“Who did you go with?” Is a common question to me after a trip or adventure. Invariably my answer is “no-one.” If I waited for someone to go with then I would never have gone anywhere. In adventuring, as with my profession, I refuse to let my gender prevent me from doing what I want. A sentiment shared by all the contributors to Waymaking. This book is a collection of poems, stories, photos, paintings and drawings by women who experience the outdoors. It’s inspiring to read their tales - to hear that others share my restless energy - and read of challenges to aspire to. A number of the pieces are genderless - take away the pronouns and the author and the story wouldn’t gain or lose anything. Tara Kramer’s Lost in the Light - about working in Antarctica - the whiteness, the lightness - is vividly descriptive and extraordinary. Perhaps equally extraordinary had it been written by a man (although most would agree that the barriers Kramer likely encountered simply by virtue of gender make her story even more incredible).
Other stories are palpably feminine. Leslie Hsu Oh - who “rests gently [her camera] on the wispy black locks of our five-month-old” as she watches her other children learning to climb - is a very open account of mothering and being mothered. She highlights the loving education that her adoptive mother has given her about the natural world. And we watch with her as daughter Kyra takes instruction to improve her climbing. What better gift can you give your children than the confidence and knowledge to enjoy the outdoors?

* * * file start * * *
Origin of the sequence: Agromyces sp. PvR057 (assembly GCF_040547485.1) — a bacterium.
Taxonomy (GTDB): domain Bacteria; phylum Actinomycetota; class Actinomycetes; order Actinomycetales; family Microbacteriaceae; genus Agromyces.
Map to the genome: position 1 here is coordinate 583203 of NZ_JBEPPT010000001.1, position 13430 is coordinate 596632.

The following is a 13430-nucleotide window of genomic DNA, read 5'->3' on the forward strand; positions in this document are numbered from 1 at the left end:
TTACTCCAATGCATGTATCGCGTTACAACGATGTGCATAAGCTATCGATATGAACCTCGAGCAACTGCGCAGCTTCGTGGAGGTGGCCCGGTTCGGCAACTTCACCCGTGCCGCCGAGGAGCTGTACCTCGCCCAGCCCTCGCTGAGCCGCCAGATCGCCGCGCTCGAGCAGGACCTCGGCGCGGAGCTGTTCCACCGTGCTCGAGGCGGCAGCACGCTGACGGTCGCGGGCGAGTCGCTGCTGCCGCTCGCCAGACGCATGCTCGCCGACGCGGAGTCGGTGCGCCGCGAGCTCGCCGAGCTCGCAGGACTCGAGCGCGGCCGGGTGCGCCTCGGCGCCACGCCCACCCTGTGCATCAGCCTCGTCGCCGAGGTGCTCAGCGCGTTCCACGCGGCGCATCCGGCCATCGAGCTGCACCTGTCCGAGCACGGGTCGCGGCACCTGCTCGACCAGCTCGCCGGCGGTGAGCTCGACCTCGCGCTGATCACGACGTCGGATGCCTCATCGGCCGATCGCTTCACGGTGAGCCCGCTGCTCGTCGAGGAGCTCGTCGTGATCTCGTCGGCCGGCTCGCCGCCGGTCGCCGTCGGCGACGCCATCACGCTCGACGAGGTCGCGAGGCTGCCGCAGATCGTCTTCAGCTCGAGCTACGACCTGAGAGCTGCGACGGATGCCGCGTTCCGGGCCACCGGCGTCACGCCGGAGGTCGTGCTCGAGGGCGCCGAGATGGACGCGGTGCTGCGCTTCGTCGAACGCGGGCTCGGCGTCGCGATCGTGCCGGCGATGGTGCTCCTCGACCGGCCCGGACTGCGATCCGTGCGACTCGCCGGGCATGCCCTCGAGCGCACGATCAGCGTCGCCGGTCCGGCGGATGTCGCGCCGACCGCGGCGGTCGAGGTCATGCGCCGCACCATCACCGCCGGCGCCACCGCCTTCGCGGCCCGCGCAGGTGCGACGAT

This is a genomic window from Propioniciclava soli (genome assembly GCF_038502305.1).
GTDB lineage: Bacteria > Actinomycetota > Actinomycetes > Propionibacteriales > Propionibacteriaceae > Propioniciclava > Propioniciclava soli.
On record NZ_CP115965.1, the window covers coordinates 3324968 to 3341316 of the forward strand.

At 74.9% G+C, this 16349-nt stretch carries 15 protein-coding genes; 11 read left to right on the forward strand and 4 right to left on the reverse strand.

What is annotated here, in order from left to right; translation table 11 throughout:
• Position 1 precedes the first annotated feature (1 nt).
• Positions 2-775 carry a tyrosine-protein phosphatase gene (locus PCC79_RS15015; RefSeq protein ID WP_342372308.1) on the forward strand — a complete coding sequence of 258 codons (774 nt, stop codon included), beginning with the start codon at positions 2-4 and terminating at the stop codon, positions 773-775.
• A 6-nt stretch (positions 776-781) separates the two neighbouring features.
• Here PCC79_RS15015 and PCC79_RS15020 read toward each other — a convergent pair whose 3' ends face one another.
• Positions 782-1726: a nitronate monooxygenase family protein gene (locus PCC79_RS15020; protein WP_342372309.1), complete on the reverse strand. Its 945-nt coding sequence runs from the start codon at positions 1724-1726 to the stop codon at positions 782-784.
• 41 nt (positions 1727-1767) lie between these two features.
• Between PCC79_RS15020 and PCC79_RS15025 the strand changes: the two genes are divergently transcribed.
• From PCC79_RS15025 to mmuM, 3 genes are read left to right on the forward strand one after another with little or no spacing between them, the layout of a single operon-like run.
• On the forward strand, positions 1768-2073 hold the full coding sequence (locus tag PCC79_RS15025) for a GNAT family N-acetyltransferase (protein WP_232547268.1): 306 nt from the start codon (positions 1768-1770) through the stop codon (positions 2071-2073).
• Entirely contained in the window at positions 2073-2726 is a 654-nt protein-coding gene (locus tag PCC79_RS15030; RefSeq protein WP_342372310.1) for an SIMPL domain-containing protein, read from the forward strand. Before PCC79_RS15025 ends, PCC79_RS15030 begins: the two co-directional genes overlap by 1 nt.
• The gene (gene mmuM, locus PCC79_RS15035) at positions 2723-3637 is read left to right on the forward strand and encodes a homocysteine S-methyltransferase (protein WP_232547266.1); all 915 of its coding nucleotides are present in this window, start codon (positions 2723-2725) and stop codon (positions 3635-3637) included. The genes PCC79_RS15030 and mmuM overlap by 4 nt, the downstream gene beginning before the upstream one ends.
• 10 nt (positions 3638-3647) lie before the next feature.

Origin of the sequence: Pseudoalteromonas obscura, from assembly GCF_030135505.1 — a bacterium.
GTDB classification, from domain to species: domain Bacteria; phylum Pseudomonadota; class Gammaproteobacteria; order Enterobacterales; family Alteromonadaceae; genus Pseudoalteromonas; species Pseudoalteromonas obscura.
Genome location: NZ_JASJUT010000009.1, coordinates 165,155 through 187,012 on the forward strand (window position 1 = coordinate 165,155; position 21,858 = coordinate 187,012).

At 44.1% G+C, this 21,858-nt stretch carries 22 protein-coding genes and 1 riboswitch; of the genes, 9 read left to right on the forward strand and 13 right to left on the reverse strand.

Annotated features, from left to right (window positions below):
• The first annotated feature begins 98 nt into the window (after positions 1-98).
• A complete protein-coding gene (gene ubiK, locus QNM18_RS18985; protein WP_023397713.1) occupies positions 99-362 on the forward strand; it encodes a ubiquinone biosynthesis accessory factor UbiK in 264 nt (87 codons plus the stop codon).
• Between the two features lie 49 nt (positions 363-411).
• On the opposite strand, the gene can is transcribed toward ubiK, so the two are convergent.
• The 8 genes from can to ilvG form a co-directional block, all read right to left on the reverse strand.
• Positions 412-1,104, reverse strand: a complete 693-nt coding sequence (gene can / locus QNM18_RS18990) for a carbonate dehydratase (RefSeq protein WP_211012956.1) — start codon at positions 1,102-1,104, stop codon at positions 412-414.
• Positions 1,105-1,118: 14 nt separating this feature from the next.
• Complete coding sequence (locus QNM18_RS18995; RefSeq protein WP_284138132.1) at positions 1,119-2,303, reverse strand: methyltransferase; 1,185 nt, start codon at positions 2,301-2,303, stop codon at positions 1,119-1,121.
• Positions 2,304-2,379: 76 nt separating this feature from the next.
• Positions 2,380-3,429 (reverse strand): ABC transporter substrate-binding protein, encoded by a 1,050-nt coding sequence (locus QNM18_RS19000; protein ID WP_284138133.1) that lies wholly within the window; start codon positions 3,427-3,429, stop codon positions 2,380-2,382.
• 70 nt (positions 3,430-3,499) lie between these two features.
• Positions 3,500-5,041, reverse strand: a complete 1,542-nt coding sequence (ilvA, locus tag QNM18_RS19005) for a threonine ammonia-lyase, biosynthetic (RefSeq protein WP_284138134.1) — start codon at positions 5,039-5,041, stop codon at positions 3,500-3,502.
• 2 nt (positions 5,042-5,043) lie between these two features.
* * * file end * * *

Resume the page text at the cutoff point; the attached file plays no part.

Western society stands are the doors of equality. We know what’s wrong, mostly, but we haven’t fixed it yet. All the contributors to Waymaking help us step forward, normalise women’s behaviour in the outdoors, create expectations of equality and foster the next generation to accept equality as the norm. Beautiful art of all kinds demonstrating that there are no boundaries.
I have to confess that I read Waymaking on my ancient and battered Kindle while travelling. This meant that I couldn’t appreciate the visual art as it would have been intended. If anyone wants to lend me a hard copy let me know!
What did you think of the book? What do you think about women adventuring? Comment below!